Before I left, with no desire to repeat the summer, I stopped to see her and we agreed to be friends if we were both there the next year. We said goodbye with an awkward embrace, and I felt how skeletal her body had become.

In Duluth, inspired by the mention of him in Osborne’s song, I attended my first Jackson Browne concert, feeling like I’d long been running on empty. He didn’t play that song or some of his other most well-known songs, but did play half the songs (but not Fountain of Sorrow) from what I considered his album which most influenced me, Late for the Sky.

I can’t begin to express the feelings this doomed romantic vision stirred in me, the seeds which grew through a lifetime. I was seventeen when the album appeared, trapped between high school and college, paying a mortgage on a house I was desperate to leave, trying to stay alive to the ideals I envisioned while learning to numb myself to the day to day.

From the album, Browne sang tales of apocalypse and death and continuing on--Farther On, The Late Show, For A Dancer, and the title song:

How long have I been sleeping
How long have I been drifting alone through the night
How long have I been dreaming I could make it right
If I closed my eyes and tried with all my might
To be the one you need
Awake again, I can't pretend, and I know I'm alone
And close to the end of the feeling we've known

So much damage, so attractive to me, both because I hoped I could reach her, help her, save her, and because who but the badly damaged could reach me, help me, save me? No matter how badly she behaved or treated me, I had to keep trying because I hadn’t met anyone who made me want to try in years. And because for all the bad, the good was just as true, and I wanted to believe it was more real. But most of all, I wanted more from her than she was able to give, and she wanted less from me.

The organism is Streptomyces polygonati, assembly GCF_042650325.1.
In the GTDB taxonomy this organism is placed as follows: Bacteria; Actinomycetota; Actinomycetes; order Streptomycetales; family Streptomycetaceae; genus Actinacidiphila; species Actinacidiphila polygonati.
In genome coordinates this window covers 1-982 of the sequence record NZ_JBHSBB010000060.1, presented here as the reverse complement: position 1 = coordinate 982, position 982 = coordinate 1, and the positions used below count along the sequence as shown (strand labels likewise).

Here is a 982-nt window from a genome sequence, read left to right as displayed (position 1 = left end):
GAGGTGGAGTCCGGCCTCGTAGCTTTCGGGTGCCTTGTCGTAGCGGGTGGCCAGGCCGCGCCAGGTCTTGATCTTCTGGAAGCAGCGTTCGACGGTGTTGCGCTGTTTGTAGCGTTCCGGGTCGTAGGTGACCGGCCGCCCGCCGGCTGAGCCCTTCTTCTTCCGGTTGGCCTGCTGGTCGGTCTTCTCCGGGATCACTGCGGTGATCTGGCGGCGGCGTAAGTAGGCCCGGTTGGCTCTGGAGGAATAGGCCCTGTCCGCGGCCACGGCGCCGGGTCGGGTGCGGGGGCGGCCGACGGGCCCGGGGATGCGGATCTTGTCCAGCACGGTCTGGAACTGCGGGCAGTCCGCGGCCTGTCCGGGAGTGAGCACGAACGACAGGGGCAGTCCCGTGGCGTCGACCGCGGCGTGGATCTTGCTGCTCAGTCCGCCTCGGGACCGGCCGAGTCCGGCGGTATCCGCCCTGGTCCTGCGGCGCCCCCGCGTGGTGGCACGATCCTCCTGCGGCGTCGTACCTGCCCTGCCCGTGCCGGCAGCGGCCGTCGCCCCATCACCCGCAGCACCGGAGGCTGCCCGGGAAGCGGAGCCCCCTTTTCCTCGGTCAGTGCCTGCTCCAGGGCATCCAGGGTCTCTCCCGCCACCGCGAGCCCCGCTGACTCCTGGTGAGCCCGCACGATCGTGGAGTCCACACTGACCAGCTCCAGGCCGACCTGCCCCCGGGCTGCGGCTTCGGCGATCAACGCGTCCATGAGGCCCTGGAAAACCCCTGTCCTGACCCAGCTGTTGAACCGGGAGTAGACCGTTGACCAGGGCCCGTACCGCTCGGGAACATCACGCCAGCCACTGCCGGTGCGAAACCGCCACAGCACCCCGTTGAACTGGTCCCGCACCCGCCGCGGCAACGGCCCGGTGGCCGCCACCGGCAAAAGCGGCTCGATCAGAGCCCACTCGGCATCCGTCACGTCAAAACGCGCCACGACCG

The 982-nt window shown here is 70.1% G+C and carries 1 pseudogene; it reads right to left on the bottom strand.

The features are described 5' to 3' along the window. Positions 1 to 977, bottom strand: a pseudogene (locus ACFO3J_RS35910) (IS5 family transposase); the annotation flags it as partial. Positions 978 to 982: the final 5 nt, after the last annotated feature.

When I saw Osborne perform in Missoula, he opened the show with a song about a destructive relationship, my favorite song of his, and one I’d come to think of as ‘our song’.

She got some sad eyes, and I’m making no sense
She knows my story, how it’s all too late
And since her heart got broke to pieces
She hates herself, and every man
She stays with me cuz I’m weak and wasted
She thinks I’m empty, that’s why I understand

I know it’s stupid, and plenty useless
It’s done me nothing but to drink some more
I filled my life with bad excuses
Peace at heart is what I’m looking for

The morning of the concert, I happened to look at the company’s website and saw a job vacancy which could only have resulted from one of two people leaving. I had no doubt that I would return to learn that she was gone, and dying, and I wept for it all.

I can’t help thinking that maybe someday
We’ll leave this dark place for a better life
I’ll be a lover, with sons and daughters
Lola’s happy being someone’s wife
And I’d go visit her, up in the mountains
In the dead of winter, when the cold wind blows

Lyrics copyright Anders Osborne, Tonio K, Jackson Browne.